TV mentor Tim Gunn is freaked out too: ‘Every night at 7 o’clock I burst into tears’
“How’s Los Angeles holding up with this horrible virus?”
Fashion guru Tim Gunn is concerned about us — you, me, L.A., New York, everyone. And having made his name as TV’s most effective mentor on the reality-competition series “Project Runway,” it’s no surprise he lobs the question before I do. After all, the former chair of fashion at New York’s Parsons School of Design prefers “the Socratic method” to what those in education call the “sage on the stage” approach.
“I never assert my own design aesthetic on the designers because it would be self-defeating,” Gunn tells The Times in a phone interview from his home in Manhattan. “I’m not who they are. I’m not the person they’re clothing.”
Gunn’s encouraging, unfailingly honest guidance of up-and-coming design talent helped turn “Runway” into a sensation when it debuted in 2004, and also inspired his most recent book, “The Natty Professor: A Master Class on Mentoring, Motivating, and Making It Work!” Now, with supermodel co-host Heidi Klum and longtime “Project Runway” showrunner Sara Rea at his side, Gunn’s trusty advice has a new outlet: Amazon’s globe-trotting, ultra-luxe design competition “Making the Cut,” which is to its forerunner what a Michelin-star restaurant is to your favorite neighborhood haunt.
While “Making the Cut” features a number of twists on the “Project Runway” template — an international cast; more established designers; Naomi Campbell as the sharpest-tongued reality TV judge this side of Simon Cowell — Gunn remains an irrepressible (if often tearful) advocate for his charges. He’s even willing to throw the tiniest modicum of shade at the boldfaced names he’s encountered in the guest judge’s chair over the years, even if he’s not naming them.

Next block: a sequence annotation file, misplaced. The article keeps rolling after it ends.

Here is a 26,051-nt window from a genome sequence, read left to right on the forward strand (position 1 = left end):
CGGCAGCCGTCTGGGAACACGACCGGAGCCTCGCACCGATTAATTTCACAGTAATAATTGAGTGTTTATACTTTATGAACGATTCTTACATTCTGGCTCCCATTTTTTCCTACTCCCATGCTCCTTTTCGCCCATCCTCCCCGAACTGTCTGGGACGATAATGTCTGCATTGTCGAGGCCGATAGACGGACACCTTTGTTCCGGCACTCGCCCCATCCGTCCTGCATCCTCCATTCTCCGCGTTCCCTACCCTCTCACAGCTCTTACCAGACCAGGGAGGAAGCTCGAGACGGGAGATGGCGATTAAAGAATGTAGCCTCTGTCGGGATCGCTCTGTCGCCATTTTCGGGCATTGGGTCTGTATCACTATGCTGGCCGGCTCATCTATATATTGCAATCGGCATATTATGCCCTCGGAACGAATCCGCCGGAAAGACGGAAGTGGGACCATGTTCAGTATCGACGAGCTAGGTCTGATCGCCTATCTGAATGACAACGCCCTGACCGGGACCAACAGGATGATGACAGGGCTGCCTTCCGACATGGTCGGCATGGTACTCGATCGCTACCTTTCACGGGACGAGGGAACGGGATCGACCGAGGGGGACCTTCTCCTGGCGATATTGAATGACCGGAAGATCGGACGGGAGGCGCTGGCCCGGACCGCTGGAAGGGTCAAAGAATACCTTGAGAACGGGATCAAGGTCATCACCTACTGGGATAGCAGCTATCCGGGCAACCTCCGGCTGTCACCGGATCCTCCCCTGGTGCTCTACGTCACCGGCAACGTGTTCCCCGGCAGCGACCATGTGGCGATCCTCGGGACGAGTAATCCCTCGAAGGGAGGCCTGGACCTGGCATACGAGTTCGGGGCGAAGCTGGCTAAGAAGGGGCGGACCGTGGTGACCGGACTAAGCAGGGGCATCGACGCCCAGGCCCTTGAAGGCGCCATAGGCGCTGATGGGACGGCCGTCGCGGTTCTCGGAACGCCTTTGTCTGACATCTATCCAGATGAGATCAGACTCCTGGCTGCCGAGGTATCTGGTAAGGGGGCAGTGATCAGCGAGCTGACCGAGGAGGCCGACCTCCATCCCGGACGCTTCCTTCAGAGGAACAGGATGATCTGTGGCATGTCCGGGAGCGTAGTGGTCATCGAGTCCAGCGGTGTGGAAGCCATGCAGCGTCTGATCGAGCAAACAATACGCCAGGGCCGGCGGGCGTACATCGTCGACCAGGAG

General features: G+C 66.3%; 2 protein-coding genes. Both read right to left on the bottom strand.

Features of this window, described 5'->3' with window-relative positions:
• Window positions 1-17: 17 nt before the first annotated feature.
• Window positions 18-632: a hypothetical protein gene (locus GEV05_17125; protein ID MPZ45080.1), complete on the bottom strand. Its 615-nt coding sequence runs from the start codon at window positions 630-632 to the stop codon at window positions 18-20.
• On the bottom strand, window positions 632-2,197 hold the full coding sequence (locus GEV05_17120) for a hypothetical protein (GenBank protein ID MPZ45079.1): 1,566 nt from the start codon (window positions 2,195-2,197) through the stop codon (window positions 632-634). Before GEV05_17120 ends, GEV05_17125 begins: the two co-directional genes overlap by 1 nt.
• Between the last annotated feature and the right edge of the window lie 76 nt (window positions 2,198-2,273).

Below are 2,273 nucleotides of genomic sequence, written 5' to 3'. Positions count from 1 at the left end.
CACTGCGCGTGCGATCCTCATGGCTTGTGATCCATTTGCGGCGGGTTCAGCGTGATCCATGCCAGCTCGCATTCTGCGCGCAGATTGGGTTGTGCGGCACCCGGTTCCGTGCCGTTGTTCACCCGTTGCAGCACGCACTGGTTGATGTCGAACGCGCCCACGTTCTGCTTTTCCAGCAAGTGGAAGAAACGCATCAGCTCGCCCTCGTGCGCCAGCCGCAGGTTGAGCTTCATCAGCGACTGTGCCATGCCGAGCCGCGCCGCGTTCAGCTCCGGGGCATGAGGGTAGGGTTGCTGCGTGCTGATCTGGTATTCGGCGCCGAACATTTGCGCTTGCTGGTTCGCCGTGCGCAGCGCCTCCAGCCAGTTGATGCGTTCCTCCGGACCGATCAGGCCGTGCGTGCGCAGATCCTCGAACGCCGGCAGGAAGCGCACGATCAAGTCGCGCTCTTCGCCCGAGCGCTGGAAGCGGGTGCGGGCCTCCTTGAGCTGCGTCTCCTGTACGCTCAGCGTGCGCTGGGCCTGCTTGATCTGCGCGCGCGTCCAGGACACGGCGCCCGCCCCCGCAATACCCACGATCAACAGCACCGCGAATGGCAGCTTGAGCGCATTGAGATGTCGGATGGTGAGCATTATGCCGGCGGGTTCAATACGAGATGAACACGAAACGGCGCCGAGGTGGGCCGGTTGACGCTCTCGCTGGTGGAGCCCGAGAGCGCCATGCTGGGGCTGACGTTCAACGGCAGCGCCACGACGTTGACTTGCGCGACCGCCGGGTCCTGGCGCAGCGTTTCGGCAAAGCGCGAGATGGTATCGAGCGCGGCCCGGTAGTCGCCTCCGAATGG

“There are so few times when a fashion designer can really just leave their own aesthetic at the door,” Gunn says. “It wasn’t your assignment! It’s not your work! None of that is even remotely helpful. But that happens a lot.”
I spoke with Gunn about how much New York during the coronavirus outbreak feels like New York after Sept. 11, the “a-ha” moment that changed his approach to teaching forever, and why he, Klum and Rea aren’t content just to “tweak” “Making the Cut” if it’s renewed for a second season. The interview has been edited for clarity and condensed.
Where are you right now? What are you doing to stay healthy and sane at this moment?
Well, I’m staying healthy — I don’t know how sane I’m staying. I’m on the Upper West Side of New York, and it’s just freaky. I have a view of Amsterdam Avenue for about a mile and a half. No cars. No people. The only thing you can see are emergency vehicles with the sirens going. It’s apocalyptic.
The noise of the sirens is what keeps being mentioned as the thing that is most striking.
It is. And they say that the emergency vehicles have never had this much activity since Sept. 11. Which is understandable. The city feels very much the same [as it did then].
In addition to the frightening aspect, do you feel similar about the solidarity aspect — New Yorkers banding together?
There are not as many opportunities to show solidarity, since we’re not allowed out. But I will tell you, at 7 p.m. every evening, there is a minute of clapping. People are throwing open their windows. They’re stepping out on their balcony. They’re banging pots and pans. It’s to celebrate the emergency rescue workers and hospital staff. And every night at 7 o’clock I burst into tears.
Heidi and I were so concerned about “Making the Cut” premiering at this time, thinking, “Oh, God, this doesn’t seem appropriate.” But then we thought, “You know? The world needs a pick-me-up. We need something that lifts our spirits. We need something that’s inspiring and that’s also a distraction.”